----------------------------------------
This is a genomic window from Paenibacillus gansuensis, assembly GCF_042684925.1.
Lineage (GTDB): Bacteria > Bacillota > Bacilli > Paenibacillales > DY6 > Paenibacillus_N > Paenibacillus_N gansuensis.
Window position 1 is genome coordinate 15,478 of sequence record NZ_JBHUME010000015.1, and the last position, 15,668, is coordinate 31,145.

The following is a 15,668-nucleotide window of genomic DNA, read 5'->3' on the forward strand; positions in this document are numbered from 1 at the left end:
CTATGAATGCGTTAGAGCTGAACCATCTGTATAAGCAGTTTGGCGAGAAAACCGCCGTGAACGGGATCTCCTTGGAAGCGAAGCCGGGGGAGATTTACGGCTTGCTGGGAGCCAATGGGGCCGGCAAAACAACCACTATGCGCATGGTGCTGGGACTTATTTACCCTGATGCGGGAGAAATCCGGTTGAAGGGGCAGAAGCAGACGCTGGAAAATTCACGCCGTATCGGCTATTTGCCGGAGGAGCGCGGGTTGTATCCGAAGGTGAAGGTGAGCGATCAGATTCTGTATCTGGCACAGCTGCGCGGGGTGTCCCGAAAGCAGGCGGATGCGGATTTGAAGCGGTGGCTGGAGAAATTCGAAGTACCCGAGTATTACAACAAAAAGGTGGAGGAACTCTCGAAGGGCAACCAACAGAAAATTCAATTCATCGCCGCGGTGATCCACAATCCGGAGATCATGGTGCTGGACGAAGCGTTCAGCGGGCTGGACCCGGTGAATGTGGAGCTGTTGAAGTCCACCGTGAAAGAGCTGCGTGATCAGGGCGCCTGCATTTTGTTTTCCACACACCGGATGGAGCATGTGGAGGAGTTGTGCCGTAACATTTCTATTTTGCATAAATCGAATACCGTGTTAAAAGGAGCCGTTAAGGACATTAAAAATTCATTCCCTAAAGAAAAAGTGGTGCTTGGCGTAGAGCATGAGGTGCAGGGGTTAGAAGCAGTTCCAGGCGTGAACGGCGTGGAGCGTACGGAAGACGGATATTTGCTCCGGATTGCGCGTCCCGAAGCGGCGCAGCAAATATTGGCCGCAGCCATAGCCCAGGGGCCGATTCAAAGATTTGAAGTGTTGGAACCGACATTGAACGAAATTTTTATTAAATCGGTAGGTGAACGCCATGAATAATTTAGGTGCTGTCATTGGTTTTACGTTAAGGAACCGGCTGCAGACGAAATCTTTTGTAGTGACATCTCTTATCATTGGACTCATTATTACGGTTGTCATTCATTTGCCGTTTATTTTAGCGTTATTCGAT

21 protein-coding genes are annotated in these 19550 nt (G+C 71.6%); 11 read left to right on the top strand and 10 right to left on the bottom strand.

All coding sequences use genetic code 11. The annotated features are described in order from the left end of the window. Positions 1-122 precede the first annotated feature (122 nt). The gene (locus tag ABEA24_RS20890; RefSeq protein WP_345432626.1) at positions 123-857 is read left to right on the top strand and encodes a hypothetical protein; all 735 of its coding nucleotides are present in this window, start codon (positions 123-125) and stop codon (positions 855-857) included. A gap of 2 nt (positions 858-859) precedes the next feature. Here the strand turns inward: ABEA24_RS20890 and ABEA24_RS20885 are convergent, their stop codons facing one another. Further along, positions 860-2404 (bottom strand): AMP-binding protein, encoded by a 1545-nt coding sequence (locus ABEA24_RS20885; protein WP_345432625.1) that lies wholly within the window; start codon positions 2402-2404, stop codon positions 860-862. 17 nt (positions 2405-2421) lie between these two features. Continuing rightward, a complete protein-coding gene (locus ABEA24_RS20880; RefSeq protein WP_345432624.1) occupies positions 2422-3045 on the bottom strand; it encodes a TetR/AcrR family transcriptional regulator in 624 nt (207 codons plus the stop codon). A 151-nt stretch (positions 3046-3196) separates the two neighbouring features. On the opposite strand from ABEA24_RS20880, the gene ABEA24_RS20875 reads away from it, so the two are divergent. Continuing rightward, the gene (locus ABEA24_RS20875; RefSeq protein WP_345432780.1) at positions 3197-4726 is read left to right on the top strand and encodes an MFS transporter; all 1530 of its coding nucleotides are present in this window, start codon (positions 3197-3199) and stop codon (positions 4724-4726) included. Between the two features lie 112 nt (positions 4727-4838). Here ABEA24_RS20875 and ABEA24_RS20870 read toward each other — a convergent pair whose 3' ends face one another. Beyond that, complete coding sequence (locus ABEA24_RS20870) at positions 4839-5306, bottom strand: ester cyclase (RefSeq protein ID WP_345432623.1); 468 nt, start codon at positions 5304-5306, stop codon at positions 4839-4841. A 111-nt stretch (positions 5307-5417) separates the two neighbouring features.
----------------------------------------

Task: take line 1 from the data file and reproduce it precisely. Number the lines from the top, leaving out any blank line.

This is a genomic window from Paenibacillus gansuensis, assembly GCF_042684925.1.